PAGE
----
Despite Much Controversy about Use of Cavity-Fighting Chemical,
State Representative Wants Fluoride Added to Local Water Supplies
By Kenneth P. Vogel
Wilkes-Barre Times Leader Harrisburg Bureau
April 1, 2001
HARRISBURG - Scientists, politicians and public health advocates around the world can't decide whether it's a good idea to put fluoride in public drinking-water supplies. State Rep. Tom Tigue, though, has made up his mind.
Fluoridating public water supplies is ``one of the least costly, most effective health care (measures) we can do,'' said Tigue, D-Hughestown.
Tigue last month reintroduced a bill to require statewide fluoridation of public water supplies. Most Luzerne County water customers won't get fluoridated tap water unless his bill goes through, he said.
The legislation sparked opposition from state and national environmental and health watchdog groups. They point out many European nations have banned the chemical from their water supplies. They cite studies that purportedly show the chemical is toxic and causes maladies ranging from bone deterioration and cancer to brown spots on teeth.
That's nonsense, according to the U.S. Centers for Disease Control. The agency - along with the state Department of Health and an array of state and national medical and dental associations - assert that fluoride is safe and beneficial. Putting the chemical in drinking water at a centralized treatment facility reduces cavities between 30 and 60 percent, according to a report by the U.S. Surgeon General's office.
"Depending on who you talk to - even in the scientific community - you're going to get a different opinion," said state Rep. Dan Surra, D-Kersey. Surra sat on the state House committee that let Tigue's bill wither on the vine without so much as a public hearing.
The committee chairman, Rep. Arthur Hershey, R-Cochranville, pointed out that versions of the bill have bounced around the Legislature since at least the late 1980s, but never passed. Hershey said Tigue's bill does not provide state assistance for fluoridation.
The CDC estimate that fluoridation costs between 68 cents and $3 per person per year, depending on service district size.
It's not worth it, even if it's free, said Bill Smedley, executive director of GreenWatch, a Williamsport-based national environmental group that has worked to stop fluoridation. Smedley cited a variety of independent studies showing fluoride causes deterioration of the thyroid gland, weakening of the immune system, internal soft-tissue damage "and makes bones toxic to themselves."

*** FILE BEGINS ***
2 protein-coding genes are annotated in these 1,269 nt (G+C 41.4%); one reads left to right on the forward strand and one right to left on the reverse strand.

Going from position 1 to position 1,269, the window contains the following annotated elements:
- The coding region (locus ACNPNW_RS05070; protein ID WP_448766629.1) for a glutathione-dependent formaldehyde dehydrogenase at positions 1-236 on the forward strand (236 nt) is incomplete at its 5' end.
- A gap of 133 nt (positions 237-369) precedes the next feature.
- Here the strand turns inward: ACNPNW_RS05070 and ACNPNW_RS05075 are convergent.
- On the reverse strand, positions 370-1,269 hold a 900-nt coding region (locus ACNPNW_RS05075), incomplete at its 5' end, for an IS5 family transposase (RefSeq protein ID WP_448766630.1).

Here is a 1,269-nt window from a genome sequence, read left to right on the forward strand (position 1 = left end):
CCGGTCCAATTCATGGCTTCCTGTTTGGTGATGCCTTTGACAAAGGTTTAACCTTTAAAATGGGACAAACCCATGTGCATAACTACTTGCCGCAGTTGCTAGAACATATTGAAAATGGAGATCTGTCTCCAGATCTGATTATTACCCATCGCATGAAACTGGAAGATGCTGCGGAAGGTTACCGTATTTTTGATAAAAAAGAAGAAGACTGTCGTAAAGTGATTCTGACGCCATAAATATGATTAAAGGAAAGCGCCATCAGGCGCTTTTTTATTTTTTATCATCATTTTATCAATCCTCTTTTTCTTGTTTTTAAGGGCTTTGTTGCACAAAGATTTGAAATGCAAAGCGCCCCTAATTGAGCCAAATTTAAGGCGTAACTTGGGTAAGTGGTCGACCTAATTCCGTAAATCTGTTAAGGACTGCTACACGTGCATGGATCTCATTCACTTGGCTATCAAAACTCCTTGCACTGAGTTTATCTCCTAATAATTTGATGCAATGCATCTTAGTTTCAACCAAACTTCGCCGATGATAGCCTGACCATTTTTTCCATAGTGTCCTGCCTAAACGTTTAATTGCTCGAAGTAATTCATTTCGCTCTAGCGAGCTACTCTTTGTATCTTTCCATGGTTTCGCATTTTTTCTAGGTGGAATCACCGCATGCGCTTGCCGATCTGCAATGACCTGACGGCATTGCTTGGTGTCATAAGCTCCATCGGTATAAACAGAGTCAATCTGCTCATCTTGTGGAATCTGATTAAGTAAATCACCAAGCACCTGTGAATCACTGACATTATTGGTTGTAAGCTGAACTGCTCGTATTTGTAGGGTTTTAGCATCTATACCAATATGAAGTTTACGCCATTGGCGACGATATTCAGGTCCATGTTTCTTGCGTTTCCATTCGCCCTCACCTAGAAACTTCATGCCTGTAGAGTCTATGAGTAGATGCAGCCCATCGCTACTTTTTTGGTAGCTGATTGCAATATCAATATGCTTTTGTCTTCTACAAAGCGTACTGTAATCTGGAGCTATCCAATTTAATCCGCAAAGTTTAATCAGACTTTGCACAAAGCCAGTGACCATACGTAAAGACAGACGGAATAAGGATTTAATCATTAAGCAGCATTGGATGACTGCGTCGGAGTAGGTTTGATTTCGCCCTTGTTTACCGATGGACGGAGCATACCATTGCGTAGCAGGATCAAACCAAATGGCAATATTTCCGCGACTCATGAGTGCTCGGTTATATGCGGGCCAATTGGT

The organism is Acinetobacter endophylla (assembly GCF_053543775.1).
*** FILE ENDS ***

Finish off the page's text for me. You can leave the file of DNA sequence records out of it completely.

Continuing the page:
"We should let the local communities decide on their own," said Surra, who was preparing this week to introduce a competing bill to Tigue's that would make the fluoridation decision a local one.
Eleven states mandate fluoride in public drinking water, according to the CDC. They estimate 56 percent of the nation's public water customers get fluoridated tap water. That number drops to 48 percent in Pennsylvania, according to the state Department of Environmental Protection.
In Luzerne County, the percentage is far lower. That's because the Hazleton City Authority, which provided water to roughly 38,000 households in 1997, is the only public water supplier providing fluoridated water in the county.
Pennsylvania-American Water Company, by far the largest provider in the region in the Wilkes-Barre/Scranton area, is "neutral on the issue," said Joi Corrado, company spokeswoman. The company has 10 treatment facilities and 138,000 customers in the area, none of whom get fluoridated water. It will add fluoride to a given area only if all the municipalities served by that supply district request it, Corrado said.
That's not likely to happen, because it would take a coordinated effort by several municipalities, Tigue said. Most water districts cross town lines.
"I don't think this should be a local decision," he said.
Last modified: 11 September 2001